Curiosity lands on Mars – What next?
Ajith Vijay Kumar
The mission has been accomplished. Nuclear-powered rover is on Mars’s surface. The event is undoubtedly one of the biggest technological advancements of the decade and marks the crucial first concrete step in mankind’s ‘Mission Mars’.
NASA chief Charles Bolden described the moment best when he said, “The wheels of Curiosity have begun to blaze the trail for human footprints on Mars."
The robotic explorer Curiosity’s success is indeed a milestone in our search for the unknown. With a $2.5 billion budget, Curiosity is a very costly gamble, which scientists hope will pay off by way of astronaut landings on the red planet.
Curiosity Mission Objectives
Let’s get this clear. Curiosity is not looking for signs of life like living or fossil microorganisms. The mission is aimed at collecting data on the presence of the basic ingredients essential for life like oxygen, carbon, nitrogen, and sulphur and phosphorous. It will also determine the nature of organic carbon compounds present, if any.
In simpler terms, Curiosity’s mission is to check out Mars for its ‘habitability’ and its ability to support small forms of life like microbes.
Besides looking for biological ingredients required for life, Curiosity will be curious to find out more about the composition of the Martian surface besides determining the present state, distribution, and cycling of water and carbon dioxide.
Why this is important? Life, as we humans understand it, is based on certain building blocks, which need to be present for it to take root and flourish. If Curiosity delivers the good news - the remotest possibility of habitability of Mars, it would hasten the research and speed up our march to conquer the red frontier.
The landing site on the Gale Crater was carefully chosen as the rover is ‘within driving distance’ of areas with water signs - the inner side of the crater’s mountain where earlier orbital mission’s had suspected the presence of clay, indicating a wet history.
Gizmos Onboard – The Tool Kit
The nuclear-powered rover has an array of hit-tech instruments that have been designed keeping in mind the Martian surface and the demands of the mission. It has 10 science instruments including ones capable of analysing samples of atmosphere, soil, rocks on the spot and beaming results back to the mission control facility at Jet Propulsion Laboratory located in California.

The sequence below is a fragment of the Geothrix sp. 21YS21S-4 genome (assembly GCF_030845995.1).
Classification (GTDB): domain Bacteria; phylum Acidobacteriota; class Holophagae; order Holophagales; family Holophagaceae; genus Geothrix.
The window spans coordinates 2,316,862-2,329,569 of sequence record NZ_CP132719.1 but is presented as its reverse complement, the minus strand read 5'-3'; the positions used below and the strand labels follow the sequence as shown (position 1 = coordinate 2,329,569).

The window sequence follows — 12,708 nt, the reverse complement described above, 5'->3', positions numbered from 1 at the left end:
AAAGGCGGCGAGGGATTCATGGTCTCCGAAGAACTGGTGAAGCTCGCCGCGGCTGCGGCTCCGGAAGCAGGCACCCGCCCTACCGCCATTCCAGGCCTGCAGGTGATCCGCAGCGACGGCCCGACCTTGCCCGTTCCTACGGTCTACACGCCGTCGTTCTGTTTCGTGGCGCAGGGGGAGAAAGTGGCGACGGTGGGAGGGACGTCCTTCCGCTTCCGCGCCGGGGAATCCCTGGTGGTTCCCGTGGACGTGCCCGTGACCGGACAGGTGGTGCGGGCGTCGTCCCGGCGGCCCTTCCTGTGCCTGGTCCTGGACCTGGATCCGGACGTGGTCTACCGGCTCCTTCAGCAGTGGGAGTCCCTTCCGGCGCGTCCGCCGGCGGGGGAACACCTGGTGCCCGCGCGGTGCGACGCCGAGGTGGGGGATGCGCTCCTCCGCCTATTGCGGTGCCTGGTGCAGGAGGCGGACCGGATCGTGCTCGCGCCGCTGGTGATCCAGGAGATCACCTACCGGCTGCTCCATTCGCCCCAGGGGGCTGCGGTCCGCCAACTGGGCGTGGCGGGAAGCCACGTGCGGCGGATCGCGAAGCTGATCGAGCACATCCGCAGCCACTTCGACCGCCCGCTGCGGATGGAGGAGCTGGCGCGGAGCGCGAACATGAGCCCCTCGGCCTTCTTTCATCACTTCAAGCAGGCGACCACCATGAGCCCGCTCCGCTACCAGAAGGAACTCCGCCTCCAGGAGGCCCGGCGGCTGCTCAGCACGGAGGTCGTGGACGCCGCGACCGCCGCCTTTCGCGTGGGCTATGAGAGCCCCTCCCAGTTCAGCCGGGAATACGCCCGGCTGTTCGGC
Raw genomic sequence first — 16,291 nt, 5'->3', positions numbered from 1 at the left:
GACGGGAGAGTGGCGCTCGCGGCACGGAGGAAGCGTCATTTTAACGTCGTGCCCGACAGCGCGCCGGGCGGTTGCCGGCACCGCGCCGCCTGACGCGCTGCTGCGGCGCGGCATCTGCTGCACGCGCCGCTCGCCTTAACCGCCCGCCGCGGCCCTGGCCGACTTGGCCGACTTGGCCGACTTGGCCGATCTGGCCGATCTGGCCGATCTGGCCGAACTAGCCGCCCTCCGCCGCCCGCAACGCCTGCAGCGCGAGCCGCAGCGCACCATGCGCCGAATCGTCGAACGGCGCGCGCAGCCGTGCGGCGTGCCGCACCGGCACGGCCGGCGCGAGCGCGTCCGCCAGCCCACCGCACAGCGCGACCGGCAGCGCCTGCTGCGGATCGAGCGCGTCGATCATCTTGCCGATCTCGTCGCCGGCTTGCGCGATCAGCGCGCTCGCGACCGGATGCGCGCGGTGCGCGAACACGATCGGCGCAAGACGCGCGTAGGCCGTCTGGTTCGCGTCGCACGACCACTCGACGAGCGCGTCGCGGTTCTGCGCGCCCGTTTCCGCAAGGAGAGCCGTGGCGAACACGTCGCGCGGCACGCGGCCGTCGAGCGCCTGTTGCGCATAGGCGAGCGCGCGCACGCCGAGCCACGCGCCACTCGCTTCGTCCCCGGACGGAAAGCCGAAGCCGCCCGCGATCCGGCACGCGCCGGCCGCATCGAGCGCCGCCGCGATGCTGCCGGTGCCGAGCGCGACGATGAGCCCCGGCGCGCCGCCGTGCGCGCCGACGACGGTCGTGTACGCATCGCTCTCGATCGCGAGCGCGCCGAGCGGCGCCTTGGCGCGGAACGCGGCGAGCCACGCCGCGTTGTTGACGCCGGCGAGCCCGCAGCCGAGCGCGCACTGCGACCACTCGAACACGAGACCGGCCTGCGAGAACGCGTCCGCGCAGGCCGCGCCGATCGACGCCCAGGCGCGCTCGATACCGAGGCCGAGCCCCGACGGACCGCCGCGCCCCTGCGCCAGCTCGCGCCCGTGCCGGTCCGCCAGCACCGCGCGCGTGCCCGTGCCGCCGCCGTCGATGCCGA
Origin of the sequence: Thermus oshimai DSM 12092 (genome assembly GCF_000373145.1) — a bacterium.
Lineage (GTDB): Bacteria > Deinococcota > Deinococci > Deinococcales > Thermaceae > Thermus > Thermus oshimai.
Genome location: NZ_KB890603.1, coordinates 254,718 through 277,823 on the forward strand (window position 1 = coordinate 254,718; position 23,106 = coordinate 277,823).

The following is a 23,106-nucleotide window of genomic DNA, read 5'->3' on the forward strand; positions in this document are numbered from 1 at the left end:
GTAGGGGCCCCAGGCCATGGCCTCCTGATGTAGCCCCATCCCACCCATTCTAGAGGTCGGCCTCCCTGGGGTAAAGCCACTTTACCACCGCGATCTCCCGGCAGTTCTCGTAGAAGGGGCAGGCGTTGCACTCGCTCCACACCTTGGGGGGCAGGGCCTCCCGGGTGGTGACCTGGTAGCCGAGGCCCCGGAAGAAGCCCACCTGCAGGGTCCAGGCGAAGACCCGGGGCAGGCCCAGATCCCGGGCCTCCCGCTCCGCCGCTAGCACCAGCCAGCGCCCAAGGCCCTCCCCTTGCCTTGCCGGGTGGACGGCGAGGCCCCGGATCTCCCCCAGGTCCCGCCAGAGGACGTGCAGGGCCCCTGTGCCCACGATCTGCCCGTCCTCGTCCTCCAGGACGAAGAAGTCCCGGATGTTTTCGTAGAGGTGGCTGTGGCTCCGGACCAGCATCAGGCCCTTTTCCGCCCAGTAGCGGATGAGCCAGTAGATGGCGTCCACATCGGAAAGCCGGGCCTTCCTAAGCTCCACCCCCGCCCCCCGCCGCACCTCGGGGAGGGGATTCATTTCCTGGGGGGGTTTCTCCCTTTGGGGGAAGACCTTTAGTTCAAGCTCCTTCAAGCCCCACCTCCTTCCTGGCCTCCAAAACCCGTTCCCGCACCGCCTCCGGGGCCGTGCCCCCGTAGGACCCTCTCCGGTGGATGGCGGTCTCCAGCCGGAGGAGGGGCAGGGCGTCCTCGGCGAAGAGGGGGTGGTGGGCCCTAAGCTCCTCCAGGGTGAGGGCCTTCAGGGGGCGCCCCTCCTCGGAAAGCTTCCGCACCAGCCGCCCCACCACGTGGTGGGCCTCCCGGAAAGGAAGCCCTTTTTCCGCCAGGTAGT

The rover is armed with a drill and scoop apparatus on its robotic arm to gather the samples, which will then be passed through a sieve before being parcelled to laboratory situated inside the sports car sized rover.
Also present is a laser gun that can target a rock from over 20 feet away to create a spark. The spectral image created in the process will be analyzed by a special telescope to decipher the mineral`s chemical composition.
Mission Time Span
Powered by a radioisotope system that generates electricity from the heat of plutonium`s radioactive decay, the Curiosity is expected to have an operating lifespan of at least a full Martian year (687 Earth days).
The First Drive
Curiosity has landed on Mars’ surface but it will be days before it starts to move from the location and seeks out unchartered territory. Termed as ‘first drive phase’, during this period scientists will conduct tests to ensure that all is well with the rover after travelling for millions of kilometres through intergalactic space.
After confirming that rover has landed on even surface, scientists will check all the scientific instruments present on board, deploy antenna for communications links. Only after the Curiosity is 100% fit to travel will it start on its Mars’ mission.
A big concern during its journey through Mars will be rover stability. It is designed to handle steep cliffs (up to 50 degrees) with a ground clearance of almost 2 feet but rover’s behaviour can get unpredictable.
Although the rover is designed to can travel up to 90 meters (295 feet) per hour, on an average, it will not travel more than 30 meters (98 feet) per hour due to various variables like terrain quality, power level etc.
Habitability and Reality
Although Mars rover is expected to send in laboratory reports on Mars’ habitability, a definitive answer can be arrived at only after a future mission flies Martian rocks and soil back to Earth for detailed examination.
Although, the very basis of our search “looking for life as we know it” can be questioned, but do we have any other option? Can what that is unknown be searched?
If indeed scientists manage to fly back a Mars probe, the logical next step – man on Mars?
It took just ten years for man to progress from Luna 2 probe to moon (1959) to Neil Armstrong setting foot in 1969.
Mars is no moon and it is farther too, but we as a species seem to be ready for the big leap.